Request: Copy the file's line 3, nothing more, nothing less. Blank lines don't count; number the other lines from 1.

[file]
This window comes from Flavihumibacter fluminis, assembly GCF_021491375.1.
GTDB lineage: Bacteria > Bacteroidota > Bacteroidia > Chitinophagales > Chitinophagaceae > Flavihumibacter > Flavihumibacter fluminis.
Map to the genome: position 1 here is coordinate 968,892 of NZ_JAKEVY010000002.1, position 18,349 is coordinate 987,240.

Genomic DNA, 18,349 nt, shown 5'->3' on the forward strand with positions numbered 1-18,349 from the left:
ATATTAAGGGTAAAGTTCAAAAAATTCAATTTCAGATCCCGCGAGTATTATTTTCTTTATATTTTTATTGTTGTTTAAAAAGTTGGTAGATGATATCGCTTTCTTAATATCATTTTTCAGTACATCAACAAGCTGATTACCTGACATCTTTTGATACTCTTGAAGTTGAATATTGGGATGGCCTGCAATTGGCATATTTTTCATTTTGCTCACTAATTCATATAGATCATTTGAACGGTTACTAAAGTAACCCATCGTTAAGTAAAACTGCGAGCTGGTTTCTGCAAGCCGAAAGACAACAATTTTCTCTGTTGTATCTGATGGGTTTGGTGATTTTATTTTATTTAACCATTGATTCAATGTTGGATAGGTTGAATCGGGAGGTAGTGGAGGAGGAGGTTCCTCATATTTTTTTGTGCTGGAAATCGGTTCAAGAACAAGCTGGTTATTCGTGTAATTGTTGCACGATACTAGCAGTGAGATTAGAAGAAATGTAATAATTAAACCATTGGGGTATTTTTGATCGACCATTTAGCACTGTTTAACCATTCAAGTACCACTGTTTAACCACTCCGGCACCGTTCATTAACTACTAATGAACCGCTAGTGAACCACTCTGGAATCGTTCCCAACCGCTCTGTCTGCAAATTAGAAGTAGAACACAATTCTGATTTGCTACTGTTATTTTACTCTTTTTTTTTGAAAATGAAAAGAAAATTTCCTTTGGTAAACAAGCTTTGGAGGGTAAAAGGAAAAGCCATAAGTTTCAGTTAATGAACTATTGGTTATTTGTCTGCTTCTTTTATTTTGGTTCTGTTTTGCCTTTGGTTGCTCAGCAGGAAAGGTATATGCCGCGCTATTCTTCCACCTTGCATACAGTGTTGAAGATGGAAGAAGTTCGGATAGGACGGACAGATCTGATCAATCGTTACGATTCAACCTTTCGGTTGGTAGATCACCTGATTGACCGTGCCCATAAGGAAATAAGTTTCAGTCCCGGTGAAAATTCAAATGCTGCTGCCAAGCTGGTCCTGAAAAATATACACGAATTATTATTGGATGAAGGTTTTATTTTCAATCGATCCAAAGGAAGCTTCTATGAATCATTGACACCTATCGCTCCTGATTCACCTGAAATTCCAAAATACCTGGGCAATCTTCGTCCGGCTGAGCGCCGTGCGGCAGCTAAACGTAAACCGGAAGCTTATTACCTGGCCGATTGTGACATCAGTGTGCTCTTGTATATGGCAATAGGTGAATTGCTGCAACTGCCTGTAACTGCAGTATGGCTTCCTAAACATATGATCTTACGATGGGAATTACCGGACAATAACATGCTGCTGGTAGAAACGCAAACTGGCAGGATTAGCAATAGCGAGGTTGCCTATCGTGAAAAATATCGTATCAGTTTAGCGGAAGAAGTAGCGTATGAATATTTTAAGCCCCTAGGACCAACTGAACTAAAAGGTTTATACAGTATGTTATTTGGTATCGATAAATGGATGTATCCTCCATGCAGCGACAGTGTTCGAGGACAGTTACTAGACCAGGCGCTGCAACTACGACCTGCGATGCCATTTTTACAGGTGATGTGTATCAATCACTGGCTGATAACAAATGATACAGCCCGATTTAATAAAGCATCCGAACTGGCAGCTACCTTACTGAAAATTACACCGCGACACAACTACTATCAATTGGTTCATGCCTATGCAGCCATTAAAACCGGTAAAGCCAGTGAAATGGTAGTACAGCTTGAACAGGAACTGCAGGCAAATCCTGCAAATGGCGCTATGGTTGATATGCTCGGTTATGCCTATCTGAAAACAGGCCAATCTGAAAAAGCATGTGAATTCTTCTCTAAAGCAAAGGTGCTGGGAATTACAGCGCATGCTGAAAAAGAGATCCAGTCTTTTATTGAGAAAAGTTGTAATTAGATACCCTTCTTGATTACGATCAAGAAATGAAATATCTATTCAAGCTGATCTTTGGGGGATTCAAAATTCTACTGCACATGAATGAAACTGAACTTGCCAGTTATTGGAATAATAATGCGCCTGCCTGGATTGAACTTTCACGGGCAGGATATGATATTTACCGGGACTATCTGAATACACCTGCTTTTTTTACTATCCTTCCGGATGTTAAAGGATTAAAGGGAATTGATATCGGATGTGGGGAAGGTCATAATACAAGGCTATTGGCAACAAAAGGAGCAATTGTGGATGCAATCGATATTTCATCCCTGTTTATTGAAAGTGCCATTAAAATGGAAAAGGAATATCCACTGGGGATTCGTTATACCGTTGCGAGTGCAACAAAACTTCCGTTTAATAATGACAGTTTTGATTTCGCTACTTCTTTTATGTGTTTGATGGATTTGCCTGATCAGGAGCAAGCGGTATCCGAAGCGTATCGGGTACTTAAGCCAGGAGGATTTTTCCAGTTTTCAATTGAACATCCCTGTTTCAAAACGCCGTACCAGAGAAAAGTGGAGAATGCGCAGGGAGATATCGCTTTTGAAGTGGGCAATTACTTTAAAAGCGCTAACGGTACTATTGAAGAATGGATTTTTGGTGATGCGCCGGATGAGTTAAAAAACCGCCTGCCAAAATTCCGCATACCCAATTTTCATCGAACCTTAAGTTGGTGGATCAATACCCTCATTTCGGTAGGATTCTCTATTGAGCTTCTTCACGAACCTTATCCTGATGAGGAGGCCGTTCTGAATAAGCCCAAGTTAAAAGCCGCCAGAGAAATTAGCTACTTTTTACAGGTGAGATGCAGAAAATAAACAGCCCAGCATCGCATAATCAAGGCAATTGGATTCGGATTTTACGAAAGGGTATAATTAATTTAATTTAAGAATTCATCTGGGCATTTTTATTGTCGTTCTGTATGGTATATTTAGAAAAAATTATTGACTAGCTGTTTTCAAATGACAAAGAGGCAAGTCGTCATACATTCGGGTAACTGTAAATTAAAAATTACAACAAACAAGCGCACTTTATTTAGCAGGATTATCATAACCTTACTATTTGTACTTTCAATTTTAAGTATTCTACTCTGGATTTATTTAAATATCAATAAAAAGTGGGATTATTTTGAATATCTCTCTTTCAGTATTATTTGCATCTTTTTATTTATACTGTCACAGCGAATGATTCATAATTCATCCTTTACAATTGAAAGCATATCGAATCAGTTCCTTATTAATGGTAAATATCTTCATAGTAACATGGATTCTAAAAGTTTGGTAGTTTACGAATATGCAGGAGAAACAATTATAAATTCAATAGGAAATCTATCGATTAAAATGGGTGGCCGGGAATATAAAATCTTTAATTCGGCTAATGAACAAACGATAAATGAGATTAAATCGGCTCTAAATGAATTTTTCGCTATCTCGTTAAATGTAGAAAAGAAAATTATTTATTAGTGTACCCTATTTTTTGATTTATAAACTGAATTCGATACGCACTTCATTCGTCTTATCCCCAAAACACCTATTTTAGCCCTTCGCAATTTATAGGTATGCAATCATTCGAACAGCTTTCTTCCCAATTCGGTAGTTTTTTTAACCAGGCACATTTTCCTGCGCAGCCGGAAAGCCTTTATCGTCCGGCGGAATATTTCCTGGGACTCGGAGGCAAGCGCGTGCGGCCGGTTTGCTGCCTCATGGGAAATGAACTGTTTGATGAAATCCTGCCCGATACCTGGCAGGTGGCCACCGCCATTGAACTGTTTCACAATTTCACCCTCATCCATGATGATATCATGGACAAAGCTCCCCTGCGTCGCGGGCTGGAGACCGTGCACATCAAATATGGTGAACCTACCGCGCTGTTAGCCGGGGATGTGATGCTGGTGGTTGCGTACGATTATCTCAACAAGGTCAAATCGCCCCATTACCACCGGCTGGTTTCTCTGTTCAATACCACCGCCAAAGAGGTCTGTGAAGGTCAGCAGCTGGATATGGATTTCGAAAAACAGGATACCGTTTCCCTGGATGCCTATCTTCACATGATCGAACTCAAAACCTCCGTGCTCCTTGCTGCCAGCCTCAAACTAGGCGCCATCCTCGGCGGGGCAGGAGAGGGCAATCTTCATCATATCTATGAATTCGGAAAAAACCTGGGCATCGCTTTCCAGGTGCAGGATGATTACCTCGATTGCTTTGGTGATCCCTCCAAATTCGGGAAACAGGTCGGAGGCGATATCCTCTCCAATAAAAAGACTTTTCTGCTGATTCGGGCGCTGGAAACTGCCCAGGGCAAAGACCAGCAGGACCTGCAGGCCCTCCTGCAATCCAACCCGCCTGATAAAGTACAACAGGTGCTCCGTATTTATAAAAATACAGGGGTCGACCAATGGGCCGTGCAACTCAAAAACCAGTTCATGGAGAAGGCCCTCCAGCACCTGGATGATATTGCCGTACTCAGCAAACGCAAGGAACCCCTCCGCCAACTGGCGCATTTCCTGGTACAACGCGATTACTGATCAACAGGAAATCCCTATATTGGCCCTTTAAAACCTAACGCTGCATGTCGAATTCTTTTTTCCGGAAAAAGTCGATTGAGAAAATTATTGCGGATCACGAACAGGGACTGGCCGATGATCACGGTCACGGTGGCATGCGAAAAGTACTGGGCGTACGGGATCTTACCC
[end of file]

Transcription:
Map to the genome: position 1 here is coordinate 968,892 of NZ_JAKEVY010000002.1, position 18,349 is coordinate 987,240.